After enjoying a couple art fairs this summer and listening to banter among browsers, I can’t help but wonder what the shopping experience was like during the annual tribal assembly, or óenach. As mentioned in my Lughnasadh post, the óenach was an early harvest festival and gathering – much like our modern county fairs – where trade was conducted and master craftsmen hawked their wares. Imagine, if you will, two women – the wives of regional kings – strolling among the stalls, eyeing this year’s harvest of brooches and a fine catch of glass beads:
“Will ye look at this one here. It looks like a maze! All the fine detail and the color. Is it gold, Fergus?”
“Dinna bother him, Deidre. Ye’ll spoil his work!”
Fergus glanced up from his molds to catch Maeve’s eye. As a smith of precious metals and a craftsman of kings, his work required a keen eye and a steady hand, but he was never too busy for the ladies. “That there is gold filigree made of wires soldered together. The backing plate is also gold, but the one on the brooch next to it is silver.”
“And how do you make the color?” Deidre couldn’t take her eyes off the deep blue and green inlays.
“That’s done in enamel.”
Fergus was in his element. “It’s a powder, see, but when it’s heated, it fuses in place like glass. Used to be all we could get was reds, but this year I managed to trade for blue, green, and yellow.”
Maeve ran a finger over the rich garnet studs of another brooch. “And this stone?”
“That there is cast glass. To see more of that, ye’ll have to visit Diarmid across the way there.” His face fell as the women’s attention was drawn to the young glassmaker. Fergus quickly found his voice again but stumbled to get the words out. He reached for one of his own molds and nearly dropped it in his haste. “Much of my own work involves casting, ye see. To create this brooch over here, I first make a model in wax. Then the wax is dipped in a bath of fine clay so that it gets into every nook and cranny – to capture all the details. Then the whole thing is encased in clay and dried. When it’s baked, the wax melts and is poured out. What’s left is a clay mold like this one. The brooch is formed by pouring liquid gold, bronze, or silver into the mold.”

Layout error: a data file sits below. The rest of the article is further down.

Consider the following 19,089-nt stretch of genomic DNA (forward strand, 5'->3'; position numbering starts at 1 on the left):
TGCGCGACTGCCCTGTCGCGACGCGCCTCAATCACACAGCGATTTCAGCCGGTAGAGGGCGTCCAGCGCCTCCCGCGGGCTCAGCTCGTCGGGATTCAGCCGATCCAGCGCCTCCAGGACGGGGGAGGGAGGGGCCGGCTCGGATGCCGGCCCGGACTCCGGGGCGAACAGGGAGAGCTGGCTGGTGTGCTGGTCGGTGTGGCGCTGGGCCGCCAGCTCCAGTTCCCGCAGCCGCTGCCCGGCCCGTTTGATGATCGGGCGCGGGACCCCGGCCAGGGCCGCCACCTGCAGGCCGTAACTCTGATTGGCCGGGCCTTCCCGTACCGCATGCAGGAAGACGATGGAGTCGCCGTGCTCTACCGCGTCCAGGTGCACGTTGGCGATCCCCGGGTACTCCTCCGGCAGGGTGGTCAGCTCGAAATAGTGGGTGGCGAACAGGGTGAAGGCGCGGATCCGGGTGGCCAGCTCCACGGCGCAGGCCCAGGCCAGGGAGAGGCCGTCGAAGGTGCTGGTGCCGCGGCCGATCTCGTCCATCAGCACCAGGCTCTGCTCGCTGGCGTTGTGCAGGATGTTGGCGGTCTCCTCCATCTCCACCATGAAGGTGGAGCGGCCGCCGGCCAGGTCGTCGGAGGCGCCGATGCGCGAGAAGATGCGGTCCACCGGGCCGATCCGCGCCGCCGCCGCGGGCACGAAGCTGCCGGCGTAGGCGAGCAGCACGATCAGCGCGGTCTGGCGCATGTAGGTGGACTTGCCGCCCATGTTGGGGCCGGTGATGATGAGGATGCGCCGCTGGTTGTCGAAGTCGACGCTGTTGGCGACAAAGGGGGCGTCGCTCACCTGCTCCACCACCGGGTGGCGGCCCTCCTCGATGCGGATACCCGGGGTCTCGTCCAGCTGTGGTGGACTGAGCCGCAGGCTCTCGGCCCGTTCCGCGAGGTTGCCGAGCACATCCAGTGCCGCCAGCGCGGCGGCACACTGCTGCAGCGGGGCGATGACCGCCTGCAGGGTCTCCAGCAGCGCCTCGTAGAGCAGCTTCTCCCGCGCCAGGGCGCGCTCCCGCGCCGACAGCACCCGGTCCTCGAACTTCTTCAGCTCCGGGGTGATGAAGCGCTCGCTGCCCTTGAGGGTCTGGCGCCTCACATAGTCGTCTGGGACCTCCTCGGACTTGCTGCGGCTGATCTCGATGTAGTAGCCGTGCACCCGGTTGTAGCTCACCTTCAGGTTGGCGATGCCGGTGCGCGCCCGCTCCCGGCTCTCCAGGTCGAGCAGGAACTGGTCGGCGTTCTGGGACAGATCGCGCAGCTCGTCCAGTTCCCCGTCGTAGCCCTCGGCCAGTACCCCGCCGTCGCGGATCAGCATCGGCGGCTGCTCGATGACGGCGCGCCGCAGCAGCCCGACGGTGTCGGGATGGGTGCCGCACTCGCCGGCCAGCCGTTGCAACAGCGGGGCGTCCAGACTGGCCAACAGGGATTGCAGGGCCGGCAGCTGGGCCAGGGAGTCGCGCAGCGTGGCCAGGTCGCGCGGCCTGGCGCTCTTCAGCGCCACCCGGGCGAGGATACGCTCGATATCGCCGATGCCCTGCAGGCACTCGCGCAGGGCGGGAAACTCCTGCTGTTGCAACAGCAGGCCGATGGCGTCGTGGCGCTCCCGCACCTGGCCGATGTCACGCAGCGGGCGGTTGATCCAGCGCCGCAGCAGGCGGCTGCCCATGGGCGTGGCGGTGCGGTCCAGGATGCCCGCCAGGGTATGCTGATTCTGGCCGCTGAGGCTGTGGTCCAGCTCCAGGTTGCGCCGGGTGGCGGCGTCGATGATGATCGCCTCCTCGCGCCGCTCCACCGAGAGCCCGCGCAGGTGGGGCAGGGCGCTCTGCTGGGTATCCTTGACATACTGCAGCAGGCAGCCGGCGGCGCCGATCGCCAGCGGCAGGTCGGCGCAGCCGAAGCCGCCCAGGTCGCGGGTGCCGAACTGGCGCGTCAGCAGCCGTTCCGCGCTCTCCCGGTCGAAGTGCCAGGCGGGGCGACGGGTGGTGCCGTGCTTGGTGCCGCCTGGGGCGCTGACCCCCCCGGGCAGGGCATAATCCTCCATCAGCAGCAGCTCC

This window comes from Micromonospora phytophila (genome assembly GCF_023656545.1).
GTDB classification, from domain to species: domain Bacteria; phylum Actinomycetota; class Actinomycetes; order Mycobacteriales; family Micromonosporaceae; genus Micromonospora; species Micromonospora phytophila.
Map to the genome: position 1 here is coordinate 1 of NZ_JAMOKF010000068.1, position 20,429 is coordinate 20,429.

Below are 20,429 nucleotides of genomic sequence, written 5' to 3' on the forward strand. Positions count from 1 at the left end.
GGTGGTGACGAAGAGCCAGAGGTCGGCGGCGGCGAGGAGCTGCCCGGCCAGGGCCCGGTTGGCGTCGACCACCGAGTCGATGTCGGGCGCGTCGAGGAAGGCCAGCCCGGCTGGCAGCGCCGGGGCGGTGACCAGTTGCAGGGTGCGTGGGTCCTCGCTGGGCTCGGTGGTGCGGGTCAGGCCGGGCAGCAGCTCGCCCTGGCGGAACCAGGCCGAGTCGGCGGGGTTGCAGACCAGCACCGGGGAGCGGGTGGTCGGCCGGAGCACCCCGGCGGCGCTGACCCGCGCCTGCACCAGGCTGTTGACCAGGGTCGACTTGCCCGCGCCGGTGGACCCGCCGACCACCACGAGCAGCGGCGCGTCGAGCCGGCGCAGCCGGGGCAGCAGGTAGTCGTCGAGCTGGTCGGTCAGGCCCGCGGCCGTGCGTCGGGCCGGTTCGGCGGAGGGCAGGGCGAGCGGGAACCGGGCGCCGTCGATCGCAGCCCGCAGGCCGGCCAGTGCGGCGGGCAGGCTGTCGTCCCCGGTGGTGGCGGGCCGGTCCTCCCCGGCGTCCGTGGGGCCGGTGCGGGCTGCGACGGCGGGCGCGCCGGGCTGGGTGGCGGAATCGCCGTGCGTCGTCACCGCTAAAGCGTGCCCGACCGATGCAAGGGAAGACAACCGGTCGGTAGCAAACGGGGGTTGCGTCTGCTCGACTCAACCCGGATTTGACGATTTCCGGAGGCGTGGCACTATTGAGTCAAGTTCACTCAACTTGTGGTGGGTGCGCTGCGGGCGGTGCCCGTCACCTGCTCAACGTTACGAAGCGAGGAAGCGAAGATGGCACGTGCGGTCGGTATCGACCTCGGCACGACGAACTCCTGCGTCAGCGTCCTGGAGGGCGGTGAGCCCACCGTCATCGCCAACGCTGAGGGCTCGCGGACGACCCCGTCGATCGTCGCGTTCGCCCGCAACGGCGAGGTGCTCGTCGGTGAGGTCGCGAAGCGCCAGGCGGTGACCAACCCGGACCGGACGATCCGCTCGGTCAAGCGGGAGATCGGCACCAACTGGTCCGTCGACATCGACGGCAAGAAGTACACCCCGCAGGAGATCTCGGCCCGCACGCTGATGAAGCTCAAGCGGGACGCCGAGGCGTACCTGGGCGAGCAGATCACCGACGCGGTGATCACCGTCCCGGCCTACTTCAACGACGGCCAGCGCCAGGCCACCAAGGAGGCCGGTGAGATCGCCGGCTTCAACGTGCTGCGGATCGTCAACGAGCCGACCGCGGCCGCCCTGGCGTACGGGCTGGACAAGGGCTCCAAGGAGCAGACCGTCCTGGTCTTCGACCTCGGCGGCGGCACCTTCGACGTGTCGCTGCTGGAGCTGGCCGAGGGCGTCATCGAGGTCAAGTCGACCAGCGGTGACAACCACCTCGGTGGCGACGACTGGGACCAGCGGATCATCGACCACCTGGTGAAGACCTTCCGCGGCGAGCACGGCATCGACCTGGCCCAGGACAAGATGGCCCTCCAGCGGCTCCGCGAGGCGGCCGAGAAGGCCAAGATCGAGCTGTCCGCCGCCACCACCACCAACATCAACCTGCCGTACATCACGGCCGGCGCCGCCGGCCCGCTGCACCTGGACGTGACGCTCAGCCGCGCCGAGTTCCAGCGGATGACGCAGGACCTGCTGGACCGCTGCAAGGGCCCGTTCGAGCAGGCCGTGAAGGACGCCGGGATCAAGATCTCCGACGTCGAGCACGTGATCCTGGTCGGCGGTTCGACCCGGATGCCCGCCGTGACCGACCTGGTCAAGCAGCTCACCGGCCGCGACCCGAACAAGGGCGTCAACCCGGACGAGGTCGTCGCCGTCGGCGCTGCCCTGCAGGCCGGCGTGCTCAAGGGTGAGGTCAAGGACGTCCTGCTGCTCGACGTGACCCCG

Maeve eyed the coarse thing with skepticism. “How d’ye get the brooch out of the mold?”
Fergus sighed. “That’s the sad bit. The mold must be broken and can never be used again.” His face brightened a little as his back arched with pride. “Each brooch is unique, ye see,” he said, rocking on the balls of his feet.
Deirdre gave him an appreciative smile. “We hope to talk our husbands into one,” she told him in a conspiratorial whisper.
“We’ll be back, Fergus,” Maeve said, linking her arm in Deirdre’s and leading her off to the glassmaker’s stall. “Ye have three brooches to yer name, lass – not to mention any number of fine pins Fergus has made. Wouldn’t ye rather have one of these beauties?” The sweep of her arm took in several strands of polychrome beads. “I fancy these.” She pointed to a necklace of clear glass beads decorated with spirals of yellow. “Och, but look at this one!” She picked up a single bead on display for a closer look. Ten alternating cables of white and blue had been fused into one exquisite bead.
Deirdre laughed. “I like this one.” She pointed to another. “It has eyes.” The blue bead was capped in blue and white cables at each end, and around its middle protruded a row of yellow dots of glass. “No matter which way it turns, it’s always looking at you.”
Maeve sniggered and cast a wicked glance over her shoulder. “Sort of like Fergus, there.”
Hencken, H. (1950-1). Lagore Crannog: an Irish royal residence of the 7th to 10th centuries AD.
Proceedings of the Royal Irish Academy, 53, 1-247.
Ryan, M. (1993). Metal craftsmanship in early Ireland. Dublin: Country House.